Reducing Early School Leaving in the EU

 

L.Ryan-DAngeloUK Research Team: Prof Louise Ryan, Alessio D’Angelo, Neil Kaye, Magdolna Lőrinc

A team including Professor Louise Ryan and Alessio D’Angelo (pictured) of the Social Policy Research Centre (SPRC) has been awarded a research grant of more than €6.4 million. The European consortium, lead by Antwerp University, will investigate the impact of early school leaving for a five year research project under the EU Framework 7 programme.

Early school leaving has been identified by the European Commission as a particular challenge facing many EU member states. It is associated with high youth unemployment, a lack of employment related skills and a wide array of other social problems.

Professor Ryan, Co-Director of the SPRC, said: “This is an important achievement for the Social Policy Research Centre and demonstrates its growing reputation as a site of research excellence. This research grant follows on from several other successes in recent years including ESRC grants, a prestigious KTP grant and other FP7 awards. It is the largest grant we have had to date, and marks an exciting start to our new location within the School of Law”.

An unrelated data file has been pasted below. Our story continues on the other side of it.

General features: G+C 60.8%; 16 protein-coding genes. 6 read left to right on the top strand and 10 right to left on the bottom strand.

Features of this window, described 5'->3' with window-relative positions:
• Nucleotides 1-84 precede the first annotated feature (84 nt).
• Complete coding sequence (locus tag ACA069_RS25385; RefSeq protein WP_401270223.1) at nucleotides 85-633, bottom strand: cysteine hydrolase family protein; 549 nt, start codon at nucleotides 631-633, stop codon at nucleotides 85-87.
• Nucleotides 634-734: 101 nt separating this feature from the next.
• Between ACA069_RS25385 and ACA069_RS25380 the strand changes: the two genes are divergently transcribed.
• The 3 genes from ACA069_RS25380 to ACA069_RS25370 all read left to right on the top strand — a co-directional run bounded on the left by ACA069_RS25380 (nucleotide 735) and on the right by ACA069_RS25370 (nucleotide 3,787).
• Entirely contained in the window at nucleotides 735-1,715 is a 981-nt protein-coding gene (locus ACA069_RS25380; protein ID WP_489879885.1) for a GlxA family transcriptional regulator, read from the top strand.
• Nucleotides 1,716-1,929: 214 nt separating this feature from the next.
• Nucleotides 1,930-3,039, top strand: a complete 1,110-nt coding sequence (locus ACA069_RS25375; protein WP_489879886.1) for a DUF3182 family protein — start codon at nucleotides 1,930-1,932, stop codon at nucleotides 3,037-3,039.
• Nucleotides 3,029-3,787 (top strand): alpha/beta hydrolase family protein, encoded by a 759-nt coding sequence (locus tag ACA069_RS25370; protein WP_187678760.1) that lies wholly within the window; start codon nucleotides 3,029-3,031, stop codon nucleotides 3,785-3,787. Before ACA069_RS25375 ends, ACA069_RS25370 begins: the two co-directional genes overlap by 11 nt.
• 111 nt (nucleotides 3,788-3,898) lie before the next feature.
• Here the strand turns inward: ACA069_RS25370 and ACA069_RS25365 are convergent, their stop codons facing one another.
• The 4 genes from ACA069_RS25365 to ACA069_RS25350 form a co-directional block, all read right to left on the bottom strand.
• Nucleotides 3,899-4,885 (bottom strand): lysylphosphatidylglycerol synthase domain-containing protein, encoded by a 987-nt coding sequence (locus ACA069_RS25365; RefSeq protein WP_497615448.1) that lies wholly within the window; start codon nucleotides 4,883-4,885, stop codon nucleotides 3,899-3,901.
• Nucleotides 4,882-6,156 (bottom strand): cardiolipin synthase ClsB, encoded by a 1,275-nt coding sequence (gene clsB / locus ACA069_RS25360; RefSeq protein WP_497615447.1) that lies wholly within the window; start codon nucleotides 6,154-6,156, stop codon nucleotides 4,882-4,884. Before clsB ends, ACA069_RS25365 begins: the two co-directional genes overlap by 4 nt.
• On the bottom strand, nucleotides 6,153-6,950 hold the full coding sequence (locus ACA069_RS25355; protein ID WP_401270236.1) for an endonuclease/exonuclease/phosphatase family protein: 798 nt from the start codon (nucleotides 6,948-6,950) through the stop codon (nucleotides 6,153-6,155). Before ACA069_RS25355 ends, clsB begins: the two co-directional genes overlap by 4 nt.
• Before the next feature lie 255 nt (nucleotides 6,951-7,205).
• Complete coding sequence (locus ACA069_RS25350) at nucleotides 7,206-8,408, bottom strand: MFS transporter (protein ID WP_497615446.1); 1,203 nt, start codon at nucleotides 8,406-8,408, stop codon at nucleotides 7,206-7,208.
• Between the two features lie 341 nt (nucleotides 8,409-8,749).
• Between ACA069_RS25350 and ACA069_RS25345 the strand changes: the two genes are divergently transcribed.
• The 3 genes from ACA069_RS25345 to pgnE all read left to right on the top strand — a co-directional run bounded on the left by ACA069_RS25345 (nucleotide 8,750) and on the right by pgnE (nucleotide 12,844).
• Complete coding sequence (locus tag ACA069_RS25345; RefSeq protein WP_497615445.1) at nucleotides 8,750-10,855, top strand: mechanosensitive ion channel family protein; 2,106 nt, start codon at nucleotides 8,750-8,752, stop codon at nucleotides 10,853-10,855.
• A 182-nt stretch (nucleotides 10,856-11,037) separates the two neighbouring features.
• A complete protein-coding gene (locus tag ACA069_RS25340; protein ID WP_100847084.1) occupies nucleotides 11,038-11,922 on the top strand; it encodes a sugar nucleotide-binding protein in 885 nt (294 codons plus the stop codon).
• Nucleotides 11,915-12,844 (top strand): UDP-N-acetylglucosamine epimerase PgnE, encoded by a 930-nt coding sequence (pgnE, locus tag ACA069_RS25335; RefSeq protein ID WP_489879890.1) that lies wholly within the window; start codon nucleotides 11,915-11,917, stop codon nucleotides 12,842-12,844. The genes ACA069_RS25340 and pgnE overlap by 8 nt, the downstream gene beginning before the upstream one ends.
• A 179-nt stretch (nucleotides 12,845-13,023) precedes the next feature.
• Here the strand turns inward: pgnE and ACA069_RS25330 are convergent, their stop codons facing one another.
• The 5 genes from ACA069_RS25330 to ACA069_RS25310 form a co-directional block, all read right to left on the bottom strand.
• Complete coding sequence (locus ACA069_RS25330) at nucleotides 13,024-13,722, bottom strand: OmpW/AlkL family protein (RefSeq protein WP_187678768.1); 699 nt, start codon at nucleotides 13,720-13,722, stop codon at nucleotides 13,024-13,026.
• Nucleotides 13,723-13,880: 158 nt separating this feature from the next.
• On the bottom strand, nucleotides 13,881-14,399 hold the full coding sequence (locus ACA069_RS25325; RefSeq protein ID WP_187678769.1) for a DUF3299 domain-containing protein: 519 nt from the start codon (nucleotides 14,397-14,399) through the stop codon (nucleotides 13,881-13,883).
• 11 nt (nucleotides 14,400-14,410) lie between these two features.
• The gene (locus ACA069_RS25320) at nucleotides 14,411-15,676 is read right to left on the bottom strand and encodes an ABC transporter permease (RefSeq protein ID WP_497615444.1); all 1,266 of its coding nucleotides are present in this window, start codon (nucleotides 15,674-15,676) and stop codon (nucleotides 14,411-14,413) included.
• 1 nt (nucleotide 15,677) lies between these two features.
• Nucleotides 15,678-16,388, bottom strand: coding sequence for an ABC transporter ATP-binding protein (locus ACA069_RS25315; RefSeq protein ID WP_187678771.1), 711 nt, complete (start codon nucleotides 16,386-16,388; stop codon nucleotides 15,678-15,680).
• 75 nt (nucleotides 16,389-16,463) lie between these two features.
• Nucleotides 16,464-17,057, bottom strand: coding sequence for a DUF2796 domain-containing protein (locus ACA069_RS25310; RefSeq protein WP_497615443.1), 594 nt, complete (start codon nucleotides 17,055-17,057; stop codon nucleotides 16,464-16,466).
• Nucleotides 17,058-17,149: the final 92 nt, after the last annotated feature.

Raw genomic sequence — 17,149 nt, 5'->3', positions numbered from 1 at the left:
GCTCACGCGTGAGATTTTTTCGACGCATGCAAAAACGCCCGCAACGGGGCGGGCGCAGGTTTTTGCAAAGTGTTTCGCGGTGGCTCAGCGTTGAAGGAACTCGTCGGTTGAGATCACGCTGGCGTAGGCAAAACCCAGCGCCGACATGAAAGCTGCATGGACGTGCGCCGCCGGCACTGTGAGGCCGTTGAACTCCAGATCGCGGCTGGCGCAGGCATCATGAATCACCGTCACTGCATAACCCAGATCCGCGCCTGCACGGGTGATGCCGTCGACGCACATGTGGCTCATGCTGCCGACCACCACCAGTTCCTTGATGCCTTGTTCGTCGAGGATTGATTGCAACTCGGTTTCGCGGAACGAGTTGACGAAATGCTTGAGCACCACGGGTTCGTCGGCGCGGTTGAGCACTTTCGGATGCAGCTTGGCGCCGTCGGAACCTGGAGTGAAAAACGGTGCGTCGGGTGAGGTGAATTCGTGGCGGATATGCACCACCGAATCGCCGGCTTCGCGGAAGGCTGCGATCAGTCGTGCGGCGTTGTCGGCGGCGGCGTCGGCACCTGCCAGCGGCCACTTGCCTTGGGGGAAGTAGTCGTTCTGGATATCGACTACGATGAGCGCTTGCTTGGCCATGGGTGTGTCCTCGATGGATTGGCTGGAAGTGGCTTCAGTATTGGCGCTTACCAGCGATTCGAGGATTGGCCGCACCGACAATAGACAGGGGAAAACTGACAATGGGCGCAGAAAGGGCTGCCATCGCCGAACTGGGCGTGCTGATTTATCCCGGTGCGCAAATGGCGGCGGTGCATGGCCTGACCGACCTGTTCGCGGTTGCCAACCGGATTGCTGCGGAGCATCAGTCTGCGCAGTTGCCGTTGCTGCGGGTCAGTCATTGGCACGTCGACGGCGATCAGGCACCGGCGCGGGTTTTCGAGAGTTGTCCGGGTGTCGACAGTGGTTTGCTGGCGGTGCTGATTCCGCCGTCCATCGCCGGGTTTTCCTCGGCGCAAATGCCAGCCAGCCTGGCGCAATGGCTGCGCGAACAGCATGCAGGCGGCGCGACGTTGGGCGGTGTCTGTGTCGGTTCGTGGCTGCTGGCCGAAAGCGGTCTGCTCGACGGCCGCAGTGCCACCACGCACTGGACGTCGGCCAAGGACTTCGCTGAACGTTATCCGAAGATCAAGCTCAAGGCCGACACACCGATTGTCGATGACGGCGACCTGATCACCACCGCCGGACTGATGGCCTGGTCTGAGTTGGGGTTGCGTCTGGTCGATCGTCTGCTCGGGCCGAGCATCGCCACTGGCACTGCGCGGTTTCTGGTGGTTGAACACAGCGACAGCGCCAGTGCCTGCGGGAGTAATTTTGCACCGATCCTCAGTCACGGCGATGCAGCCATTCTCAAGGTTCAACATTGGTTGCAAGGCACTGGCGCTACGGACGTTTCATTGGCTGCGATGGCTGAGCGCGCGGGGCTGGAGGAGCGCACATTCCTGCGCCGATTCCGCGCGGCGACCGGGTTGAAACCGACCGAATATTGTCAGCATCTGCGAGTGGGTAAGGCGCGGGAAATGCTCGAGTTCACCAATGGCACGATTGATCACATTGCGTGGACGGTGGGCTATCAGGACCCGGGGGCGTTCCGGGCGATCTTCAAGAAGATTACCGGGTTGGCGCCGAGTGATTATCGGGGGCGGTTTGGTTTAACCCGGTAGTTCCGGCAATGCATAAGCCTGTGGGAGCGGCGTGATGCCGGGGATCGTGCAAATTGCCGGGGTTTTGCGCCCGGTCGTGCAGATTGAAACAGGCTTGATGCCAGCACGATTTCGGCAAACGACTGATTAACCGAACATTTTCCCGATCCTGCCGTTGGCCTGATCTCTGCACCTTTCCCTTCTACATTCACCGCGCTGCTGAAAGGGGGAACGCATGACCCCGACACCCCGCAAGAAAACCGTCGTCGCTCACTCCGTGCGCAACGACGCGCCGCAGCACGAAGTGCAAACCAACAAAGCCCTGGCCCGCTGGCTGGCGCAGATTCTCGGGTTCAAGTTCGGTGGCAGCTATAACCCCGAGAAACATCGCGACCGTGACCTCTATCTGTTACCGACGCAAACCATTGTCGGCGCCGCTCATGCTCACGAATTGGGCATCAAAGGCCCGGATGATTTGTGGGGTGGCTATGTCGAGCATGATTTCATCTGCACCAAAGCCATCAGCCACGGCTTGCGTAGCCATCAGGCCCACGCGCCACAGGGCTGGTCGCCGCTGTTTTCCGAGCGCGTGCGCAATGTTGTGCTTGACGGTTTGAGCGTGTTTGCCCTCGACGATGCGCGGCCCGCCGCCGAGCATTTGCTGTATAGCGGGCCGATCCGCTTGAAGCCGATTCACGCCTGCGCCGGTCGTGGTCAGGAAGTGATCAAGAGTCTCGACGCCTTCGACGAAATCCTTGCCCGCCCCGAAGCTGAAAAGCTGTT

About the project

Researching Early School Leaving (RESL.eu) aims to provide insights into the mechanisms and processes influencing a pupil’s decision to leave school/training early; as well as into the decision of early school leavers to enrol in alternative learning arenas such as training schemes. Additionally, the project focuses on the vulnerable group of youngsters that left education or training early and are identified as NEET (Not in Education, Employment or Training). Overall, the project aims to identify and analyse the intervention and compensation measures that succeeded in transferring knowledge and in keeping pupils in education and training. Collecting data in nine partner countries (Belgium, UK, Sweden, Portugal, Netherlands, Poland, Spain, Hungary and Austria), the team will use a mixed-method design, working at local, national and international level. Fieldwork will include over 1,100 focus groups and interviews and an international survey, coordinated by Middlesex University’s team, with over 28,000 participants, which will generate in-depth data and allow systematic comparisons and quantitative generalisations. Results will be targeted at different audiences and stakeholders: EU and national policy makers, school staff, academics and civil society.